January 26, 2007

Global warming and the land ethic

"A thing is right when it tends to preserve the integrity, stability, and beauty of the biotic community. It is wrong when it tends otherwise."

The above is the basic philosophy of Aldo Leopold's land ethic. Leopold argues that our ethical systems must evolve to take into account the entire community of life, not just other individuals or human society in general.

This is the argument Brudaimonia is trying to establish in the Daily KOS about the effects of the global warming:
For global warming, we have to fight our subconscious tendency to only pay attention to localized problems, and consider the effect on the global community. We have to treat a threat to people halfway around the world as a threat to our neighbor or ourselves, because that's what we would want people halfway around the world to do if the threat was to us or our neighbor, especially if we knew that our actions influenced this threat.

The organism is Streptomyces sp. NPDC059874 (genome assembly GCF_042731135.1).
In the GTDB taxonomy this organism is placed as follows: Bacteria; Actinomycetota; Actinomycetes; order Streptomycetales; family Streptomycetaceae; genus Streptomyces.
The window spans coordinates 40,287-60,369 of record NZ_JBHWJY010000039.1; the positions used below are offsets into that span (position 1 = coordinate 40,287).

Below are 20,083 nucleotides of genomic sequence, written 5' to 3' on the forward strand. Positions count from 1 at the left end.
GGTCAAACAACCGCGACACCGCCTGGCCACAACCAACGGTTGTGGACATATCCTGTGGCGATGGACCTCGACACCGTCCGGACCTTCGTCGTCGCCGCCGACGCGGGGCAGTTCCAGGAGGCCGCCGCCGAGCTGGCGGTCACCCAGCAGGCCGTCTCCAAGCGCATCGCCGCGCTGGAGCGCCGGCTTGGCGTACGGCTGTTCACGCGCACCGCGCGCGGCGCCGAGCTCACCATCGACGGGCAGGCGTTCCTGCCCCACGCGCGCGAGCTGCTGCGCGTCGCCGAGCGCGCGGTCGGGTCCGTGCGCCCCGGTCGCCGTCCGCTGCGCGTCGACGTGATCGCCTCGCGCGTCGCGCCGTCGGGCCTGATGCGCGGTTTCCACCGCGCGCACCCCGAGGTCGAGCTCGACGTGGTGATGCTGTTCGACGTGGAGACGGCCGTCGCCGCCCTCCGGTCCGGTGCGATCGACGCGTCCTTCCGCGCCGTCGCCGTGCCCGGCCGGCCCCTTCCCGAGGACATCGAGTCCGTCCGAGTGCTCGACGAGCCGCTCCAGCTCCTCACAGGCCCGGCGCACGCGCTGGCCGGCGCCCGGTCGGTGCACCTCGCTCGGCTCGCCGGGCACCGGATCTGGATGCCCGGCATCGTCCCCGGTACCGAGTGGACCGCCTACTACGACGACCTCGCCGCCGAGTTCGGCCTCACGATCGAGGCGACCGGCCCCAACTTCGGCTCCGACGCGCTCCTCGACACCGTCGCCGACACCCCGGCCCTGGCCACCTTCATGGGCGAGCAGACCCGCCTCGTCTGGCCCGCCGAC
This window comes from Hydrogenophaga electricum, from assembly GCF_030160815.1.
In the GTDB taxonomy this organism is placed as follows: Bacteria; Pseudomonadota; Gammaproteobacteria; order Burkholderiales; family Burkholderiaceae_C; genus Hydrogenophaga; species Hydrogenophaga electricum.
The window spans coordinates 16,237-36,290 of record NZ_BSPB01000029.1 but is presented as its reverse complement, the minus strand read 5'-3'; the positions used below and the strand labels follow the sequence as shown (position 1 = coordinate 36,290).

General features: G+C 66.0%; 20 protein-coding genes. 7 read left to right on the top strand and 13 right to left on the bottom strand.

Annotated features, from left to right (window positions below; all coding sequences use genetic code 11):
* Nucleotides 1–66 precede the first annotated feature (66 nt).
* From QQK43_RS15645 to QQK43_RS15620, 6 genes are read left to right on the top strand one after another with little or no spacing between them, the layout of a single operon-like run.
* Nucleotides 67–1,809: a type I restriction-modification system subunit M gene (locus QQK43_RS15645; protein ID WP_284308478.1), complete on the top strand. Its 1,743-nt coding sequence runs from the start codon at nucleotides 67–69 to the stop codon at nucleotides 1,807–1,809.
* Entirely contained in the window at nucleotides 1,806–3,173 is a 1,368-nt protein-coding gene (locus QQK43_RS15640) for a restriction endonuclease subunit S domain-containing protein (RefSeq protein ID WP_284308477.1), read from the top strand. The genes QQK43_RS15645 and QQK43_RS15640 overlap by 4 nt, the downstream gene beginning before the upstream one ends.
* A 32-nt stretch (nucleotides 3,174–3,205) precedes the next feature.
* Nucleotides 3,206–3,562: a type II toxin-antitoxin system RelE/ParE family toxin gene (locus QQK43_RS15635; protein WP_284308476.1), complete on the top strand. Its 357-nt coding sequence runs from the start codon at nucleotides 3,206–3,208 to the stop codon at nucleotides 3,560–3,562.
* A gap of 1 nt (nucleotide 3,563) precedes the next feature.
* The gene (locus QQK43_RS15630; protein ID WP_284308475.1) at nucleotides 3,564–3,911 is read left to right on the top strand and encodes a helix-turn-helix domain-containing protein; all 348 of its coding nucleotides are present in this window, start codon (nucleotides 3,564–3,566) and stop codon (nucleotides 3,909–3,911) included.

And why should you be concerned? Brudaimonia builds a well informative first hand case of Bangladesh being vulnerable to the potential meteorological consequences of global warming. He portrays a scary projection of the fate of Bangladesh if global warming comes true. Take a look at yourself:

"A Look Down the Barrel of the Global Warming Gun"

I love the conclusion:
We can adopt (or cultivate) our own Land Ethic, within ourselves. And if enough of us do this, we might find that we have saved Bangladesh -- not to mention Ethiopia or New Orleans -- from the worst global warming consequences.


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